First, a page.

Location: RM 271
Insurance Coverage for Opioid Medications and Addiction Treatment
OPIOID AND OTHER SUBSTANCE USE DISORDERS
|Votes: View-->||Action Taken:|
01:25 PM -- Insurance Coverage for Opioid Medications and Addiction Treatment
Representative Pettersen reconvened the committee.
Dr. Elizabeth Kraft, Anthem, provided a handout to the committee (Attachment F) and discussed Anthem's efforts in providing access to substance use disorder prevention, early identification of drug misuse problems, and treatment. She discussed Anthem's efforts to: align pharmacy benefits with the Center for Disease Control (CDC) guidelines for prescribing opioids for chronic pain; create the Pharmacy Home program; promote use of naloxone and remove prior authorization for its use; and a Medicare opioid utilization management program. She explained that the Pharmacy Home program addresses health and safety concerns of patients by reviewing pharmacy data to identify patient who are prescribed opioids and potentially dangerous drug combinations by multiple prescribers. If a covered individual is identified, a letter is sent to the patient and the providers expressing Anthem's concern for the patients health and safety.
In response to committee questions, Dr. Kraft explained that health plans do not have access to PDMP, but Anthem does encourage its providers to review the PDMP when prescribing opioids. Dr. Kraft told the committee that Anthem does not require prior authorization for the use of noloxone or MAT medications. Discussion about network adequacy followed.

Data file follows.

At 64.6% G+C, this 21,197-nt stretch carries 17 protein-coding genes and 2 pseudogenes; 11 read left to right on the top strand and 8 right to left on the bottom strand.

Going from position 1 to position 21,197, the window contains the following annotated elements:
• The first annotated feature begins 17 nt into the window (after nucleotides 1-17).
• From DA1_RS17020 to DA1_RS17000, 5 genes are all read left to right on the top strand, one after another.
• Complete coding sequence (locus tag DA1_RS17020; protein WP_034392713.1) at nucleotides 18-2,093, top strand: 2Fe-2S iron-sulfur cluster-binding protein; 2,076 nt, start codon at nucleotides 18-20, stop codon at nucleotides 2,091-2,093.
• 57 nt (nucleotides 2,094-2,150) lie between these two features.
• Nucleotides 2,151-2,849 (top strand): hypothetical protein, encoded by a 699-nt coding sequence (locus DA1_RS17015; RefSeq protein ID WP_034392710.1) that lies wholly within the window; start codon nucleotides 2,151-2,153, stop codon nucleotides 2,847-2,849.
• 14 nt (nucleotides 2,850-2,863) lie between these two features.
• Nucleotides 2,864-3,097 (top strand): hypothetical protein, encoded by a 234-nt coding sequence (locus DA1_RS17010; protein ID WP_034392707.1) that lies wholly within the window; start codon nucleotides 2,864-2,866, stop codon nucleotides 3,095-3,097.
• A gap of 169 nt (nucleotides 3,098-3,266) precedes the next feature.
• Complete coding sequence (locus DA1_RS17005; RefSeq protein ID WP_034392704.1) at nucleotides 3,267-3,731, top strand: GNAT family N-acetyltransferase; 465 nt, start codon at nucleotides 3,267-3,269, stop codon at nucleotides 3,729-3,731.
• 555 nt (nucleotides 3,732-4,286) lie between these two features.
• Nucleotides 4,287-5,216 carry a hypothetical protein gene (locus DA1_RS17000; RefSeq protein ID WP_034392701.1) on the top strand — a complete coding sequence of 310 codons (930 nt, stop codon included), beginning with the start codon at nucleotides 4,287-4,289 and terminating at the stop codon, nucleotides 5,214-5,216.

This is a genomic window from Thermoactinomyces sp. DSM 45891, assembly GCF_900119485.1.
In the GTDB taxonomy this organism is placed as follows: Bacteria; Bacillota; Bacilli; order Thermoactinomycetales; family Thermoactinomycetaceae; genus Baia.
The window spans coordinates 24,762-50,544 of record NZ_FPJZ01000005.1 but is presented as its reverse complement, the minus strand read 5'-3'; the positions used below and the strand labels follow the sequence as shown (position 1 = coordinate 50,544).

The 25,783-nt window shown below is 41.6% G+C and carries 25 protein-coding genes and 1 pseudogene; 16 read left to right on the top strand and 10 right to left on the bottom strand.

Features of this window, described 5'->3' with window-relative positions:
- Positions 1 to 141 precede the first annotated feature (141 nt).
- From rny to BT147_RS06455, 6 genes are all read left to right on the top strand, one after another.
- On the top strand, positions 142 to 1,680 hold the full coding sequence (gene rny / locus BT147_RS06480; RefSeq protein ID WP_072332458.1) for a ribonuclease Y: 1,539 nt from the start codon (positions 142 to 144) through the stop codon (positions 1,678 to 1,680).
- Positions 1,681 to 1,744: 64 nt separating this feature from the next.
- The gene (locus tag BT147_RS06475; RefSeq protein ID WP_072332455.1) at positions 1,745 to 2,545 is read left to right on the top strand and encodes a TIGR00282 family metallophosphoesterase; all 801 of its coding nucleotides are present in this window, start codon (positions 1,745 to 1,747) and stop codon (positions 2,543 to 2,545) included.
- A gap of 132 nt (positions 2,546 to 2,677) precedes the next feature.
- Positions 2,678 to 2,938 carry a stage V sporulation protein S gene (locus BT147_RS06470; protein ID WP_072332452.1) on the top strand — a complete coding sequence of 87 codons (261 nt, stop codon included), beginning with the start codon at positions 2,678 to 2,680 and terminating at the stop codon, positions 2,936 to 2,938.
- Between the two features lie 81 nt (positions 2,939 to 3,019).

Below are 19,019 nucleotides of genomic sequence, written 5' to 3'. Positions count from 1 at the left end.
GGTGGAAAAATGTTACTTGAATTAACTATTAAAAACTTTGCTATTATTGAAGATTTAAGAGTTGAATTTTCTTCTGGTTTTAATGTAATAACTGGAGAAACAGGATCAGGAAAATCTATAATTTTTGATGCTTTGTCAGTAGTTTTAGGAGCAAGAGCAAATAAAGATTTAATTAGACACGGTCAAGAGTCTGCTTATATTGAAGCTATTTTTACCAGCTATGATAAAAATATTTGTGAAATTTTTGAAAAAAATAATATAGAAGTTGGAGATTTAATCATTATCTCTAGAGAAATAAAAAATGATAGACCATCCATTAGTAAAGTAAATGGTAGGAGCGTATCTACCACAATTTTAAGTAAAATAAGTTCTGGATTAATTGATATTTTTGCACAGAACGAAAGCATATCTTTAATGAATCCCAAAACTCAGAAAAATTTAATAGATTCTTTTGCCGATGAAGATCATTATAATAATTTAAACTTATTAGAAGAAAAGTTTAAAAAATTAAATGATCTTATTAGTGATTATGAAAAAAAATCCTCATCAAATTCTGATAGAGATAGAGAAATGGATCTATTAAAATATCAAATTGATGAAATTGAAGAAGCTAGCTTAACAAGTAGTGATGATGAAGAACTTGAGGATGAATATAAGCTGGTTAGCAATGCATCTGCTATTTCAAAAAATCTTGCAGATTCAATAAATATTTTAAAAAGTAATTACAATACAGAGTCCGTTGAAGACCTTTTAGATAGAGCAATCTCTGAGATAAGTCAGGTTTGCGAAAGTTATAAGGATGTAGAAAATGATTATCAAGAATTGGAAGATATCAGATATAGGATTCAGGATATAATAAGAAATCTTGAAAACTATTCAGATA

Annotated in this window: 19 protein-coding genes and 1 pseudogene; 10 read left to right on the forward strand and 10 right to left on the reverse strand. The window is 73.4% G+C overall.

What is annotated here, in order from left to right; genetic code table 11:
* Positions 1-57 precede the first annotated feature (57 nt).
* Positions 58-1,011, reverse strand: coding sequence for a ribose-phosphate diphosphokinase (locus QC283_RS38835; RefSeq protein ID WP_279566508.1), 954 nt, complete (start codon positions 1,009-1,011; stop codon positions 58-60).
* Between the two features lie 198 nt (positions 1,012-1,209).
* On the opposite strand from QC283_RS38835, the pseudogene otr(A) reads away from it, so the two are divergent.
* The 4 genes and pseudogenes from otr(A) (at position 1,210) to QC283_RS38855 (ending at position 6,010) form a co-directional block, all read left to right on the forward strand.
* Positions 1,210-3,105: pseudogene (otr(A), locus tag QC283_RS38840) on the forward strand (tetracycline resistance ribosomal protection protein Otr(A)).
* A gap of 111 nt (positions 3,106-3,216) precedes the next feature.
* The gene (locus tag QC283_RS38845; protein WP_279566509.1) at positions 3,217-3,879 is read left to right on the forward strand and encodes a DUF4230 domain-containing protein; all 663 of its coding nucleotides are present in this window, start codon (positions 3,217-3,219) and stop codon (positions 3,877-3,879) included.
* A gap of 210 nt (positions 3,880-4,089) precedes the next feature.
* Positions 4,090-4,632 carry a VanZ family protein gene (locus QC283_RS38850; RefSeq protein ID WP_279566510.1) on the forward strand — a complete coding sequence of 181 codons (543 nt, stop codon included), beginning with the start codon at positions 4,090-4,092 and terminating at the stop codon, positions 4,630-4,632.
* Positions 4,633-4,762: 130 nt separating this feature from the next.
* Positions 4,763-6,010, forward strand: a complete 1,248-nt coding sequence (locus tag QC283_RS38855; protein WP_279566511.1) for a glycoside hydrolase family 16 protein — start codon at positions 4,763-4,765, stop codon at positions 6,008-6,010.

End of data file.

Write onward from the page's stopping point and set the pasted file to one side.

Dr. Kraft discussed alternative treatments for pain, such as massage and PT. She discussed access to mental health services via telehealth and efforts to track and address substance use disorders. Committee questions and discussion ensued about in-patient substance use disorder treatment, access to physical therapy, and parity laws for substance use disorders.
Tom Denberg, Pinnacol Assurance, provided a handout to the committee (Attachment G). He explained the workers' compensation system and clarified that employers pay the entire cost, and benefits are determined by state statute. He listed the types of treatments that are covered, including alternatives to opioids. He explained the correlation between opioid use and the level of disability of the worker. He told the committee that opioid prescriptions account for 17 percent of the prescriptions written for workers receiving workers' compensation benefits. Referring to pages 4 and 5 of the handout, Mr. Denberg discussed strategies employed by the Division of Workers' Compensation and Pinnacol to treat opioid misuse. Committee questions and discussion followed.
Mr. Denberg outlined Pinnacol's recommendations to address opioid use among workers receiving care under the workers' compensation program listed on page 7 of his handout, and responded to questions from the committee about the laws and rules affecting the care provided under workers' compensation.
Amy Newton, Pinnacol Assurance, responded to questions from the committee about the way Pinnacol provides information about prescriptions written for patients and alternative treatments.